Jae Rivera, CFRE, shares her advice to making time to work on the CFRE application and study, keeping on track, and celebrating your CFRE achievement.

What kinds of personal and professional events were going on in your life at the time you decided to pursue your CFRE?
My journey and my story are fairly unique being that I decided to obtain my CFRE while supporting a high school senior preparing for college, working full-time as a VP at The APEX Museum, supporting my husband to make his promotion to a VP, starting a nonprofit of my own, and writing a five-week accelerated curriculum called “Lupus Take 5.”

What advice do you have for other busy fundraising professionals on how to make the time to complete their application and study?
Once you decide you are going to apply for the CFRE, set a goal for your application deadline. Take a look at your full year calendar and begin to plot out where you can take classes and complete projects. Every Lyft/Uber ride, appointment delay, or place where I would be sitting for a long time was a chance for me to study or complete my application.

Enjoy the journey of education and networking while you are completing your application. If you are visual about your goals, it will bother you to have an incomplete application. Remember that every entry causes that number to rise in a positive direction. Every completion gets you closer to your goal.

This application is your first test in showing you are savvy about your time management and goal success. Lastly, the application process and test study are only an example of the type of work you have ahead of you in the fundraising fields.

The ability to be able to tell your story of how you completed such a sizable project is rewarding in itself. It is demonstrative proof you have the competency and tenacity to make things happen.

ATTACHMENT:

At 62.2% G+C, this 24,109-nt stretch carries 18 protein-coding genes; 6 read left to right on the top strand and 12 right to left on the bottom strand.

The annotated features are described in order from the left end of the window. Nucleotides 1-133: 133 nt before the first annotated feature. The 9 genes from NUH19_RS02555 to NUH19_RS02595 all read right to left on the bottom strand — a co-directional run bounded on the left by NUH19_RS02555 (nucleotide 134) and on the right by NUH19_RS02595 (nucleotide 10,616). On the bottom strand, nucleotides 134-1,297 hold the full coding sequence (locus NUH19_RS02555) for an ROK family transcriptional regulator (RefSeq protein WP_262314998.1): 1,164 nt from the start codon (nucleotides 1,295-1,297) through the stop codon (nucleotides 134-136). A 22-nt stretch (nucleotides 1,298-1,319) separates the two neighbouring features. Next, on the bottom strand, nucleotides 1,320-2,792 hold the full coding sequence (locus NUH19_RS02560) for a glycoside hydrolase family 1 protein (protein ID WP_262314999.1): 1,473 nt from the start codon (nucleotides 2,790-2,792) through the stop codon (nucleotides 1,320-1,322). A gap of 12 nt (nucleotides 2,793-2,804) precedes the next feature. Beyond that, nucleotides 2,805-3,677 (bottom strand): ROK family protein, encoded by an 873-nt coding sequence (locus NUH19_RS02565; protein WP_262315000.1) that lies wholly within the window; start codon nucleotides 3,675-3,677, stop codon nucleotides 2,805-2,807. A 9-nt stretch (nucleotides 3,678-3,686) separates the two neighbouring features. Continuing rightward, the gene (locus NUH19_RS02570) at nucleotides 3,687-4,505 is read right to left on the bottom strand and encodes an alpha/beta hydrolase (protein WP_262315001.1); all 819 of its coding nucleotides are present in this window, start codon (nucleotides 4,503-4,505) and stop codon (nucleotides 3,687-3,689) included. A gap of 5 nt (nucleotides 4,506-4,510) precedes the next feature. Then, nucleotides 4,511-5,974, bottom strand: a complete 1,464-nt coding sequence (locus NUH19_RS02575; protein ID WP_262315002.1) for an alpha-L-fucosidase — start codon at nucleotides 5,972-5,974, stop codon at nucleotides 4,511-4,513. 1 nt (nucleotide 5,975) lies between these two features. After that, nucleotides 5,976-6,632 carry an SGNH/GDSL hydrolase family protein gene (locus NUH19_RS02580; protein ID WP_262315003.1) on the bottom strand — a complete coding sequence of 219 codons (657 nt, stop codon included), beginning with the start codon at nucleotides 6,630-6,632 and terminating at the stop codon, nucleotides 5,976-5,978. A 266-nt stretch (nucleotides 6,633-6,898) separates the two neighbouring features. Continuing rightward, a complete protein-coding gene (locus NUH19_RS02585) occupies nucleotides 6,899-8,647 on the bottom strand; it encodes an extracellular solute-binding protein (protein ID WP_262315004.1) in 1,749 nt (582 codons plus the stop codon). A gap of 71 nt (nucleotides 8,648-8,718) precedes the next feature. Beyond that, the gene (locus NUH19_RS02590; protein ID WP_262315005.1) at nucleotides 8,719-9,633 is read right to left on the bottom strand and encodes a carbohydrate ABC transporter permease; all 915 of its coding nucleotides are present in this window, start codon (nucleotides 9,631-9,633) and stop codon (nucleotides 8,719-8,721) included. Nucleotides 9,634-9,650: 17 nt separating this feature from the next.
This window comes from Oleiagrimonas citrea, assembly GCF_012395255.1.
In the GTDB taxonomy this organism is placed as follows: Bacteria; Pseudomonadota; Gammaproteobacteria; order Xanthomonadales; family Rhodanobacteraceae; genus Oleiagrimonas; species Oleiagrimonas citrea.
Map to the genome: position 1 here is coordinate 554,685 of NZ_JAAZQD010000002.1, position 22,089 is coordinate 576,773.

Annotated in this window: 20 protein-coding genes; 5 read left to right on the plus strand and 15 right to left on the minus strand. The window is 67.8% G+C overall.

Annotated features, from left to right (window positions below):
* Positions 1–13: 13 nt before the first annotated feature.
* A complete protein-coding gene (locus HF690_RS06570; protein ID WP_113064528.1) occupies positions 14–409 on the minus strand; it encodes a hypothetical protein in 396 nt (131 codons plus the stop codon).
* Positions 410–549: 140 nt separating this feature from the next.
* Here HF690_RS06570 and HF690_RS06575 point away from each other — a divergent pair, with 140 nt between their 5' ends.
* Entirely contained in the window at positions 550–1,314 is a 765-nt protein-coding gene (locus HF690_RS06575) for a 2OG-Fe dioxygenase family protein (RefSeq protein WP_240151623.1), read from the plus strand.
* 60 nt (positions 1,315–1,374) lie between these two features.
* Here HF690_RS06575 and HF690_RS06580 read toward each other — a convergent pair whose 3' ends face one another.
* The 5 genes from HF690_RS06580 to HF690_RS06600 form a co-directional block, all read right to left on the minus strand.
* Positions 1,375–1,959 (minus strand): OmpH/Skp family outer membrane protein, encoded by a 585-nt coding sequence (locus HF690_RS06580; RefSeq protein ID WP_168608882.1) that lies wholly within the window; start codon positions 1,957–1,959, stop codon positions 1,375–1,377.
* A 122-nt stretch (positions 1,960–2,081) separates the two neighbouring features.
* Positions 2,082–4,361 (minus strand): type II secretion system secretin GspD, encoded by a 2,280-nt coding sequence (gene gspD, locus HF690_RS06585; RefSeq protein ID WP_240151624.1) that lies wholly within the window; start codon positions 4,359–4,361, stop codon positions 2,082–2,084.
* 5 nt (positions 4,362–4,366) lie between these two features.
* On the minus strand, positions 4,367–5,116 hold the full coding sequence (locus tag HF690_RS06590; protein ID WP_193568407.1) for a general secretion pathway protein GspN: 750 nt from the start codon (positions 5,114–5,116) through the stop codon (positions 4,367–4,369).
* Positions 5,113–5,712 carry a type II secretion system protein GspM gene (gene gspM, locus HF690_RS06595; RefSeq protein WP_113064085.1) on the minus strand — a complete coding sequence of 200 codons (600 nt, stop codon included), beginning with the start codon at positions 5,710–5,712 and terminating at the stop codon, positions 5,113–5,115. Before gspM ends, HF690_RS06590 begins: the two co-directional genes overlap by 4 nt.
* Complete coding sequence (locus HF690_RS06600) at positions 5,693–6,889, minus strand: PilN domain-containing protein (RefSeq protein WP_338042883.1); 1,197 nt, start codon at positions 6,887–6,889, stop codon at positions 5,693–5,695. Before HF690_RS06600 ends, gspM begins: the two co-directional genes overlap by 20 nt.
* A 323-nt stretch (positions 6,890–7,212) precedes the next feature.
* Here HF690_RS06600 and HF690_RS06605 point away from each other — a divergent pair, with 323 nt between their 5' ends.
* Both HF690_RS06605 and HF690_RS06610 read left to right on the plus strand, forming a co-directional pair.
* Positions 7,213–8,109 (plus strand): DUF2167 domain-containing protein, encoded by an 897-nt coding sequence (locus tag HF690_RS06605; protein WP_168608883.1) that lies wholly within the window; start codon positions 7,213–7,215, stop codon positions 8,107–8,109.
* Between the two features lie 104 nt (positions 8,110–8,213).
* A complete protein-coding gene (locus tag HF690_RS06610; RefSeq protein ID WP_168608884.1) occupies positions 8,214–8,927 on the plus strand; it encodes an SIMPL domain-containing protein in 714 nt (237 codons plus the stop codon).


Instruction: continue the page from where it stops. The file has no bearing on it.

Once you view it this way, there is nothing that can stop you.

As you studied, did what you learn impact your day-to-day fundraising work?
I used the CFRE Test Content Outline as a checklist for my organization, going over each task to make sure it was a part of the organization’s standard operating procedures. If there were adjustments to be made, it was an easy way for me to show initiative.

I realized very quickly that this roadmap had multi-layered benefits.

What studying resources did you find to be most valuable?
I used the Achieving Excellence in Fundraising book, the CFRE Practice Exam and the flashcards that come with it, Philanthrolab blog, the Nonprofit Impact Strategy Course by Drew Reynolds, Participation is Leadership Circle for Emerging Development Professionals, and several resources from AFP.

What test-taking advice do you have for future CFREs?
A single word within the question can change the question’s meaning. Understand how to identify words within phrases like: What is the FIRST thing you would do when starting planned giving?

You will often hear people say, the answers can all be correct, but that’s not true as only one of those answers is the very FIRST thing you would do.

This is where you gain your confidence in really knowing and understanding the process and steps you would take and their order, rather than depending on rote memorization.

Are there any other words of wisdom you’d like to share for others working towards initial certification?
I was happy a member of the Certification Team gave me the advice to fill in education as we go. The application itself can look a bit daunting at first glance.

If you are busy trying to pull emails and recall what classes you took, you may become less motivated. It’s best to enter educational events into your application as soon as you attend them.

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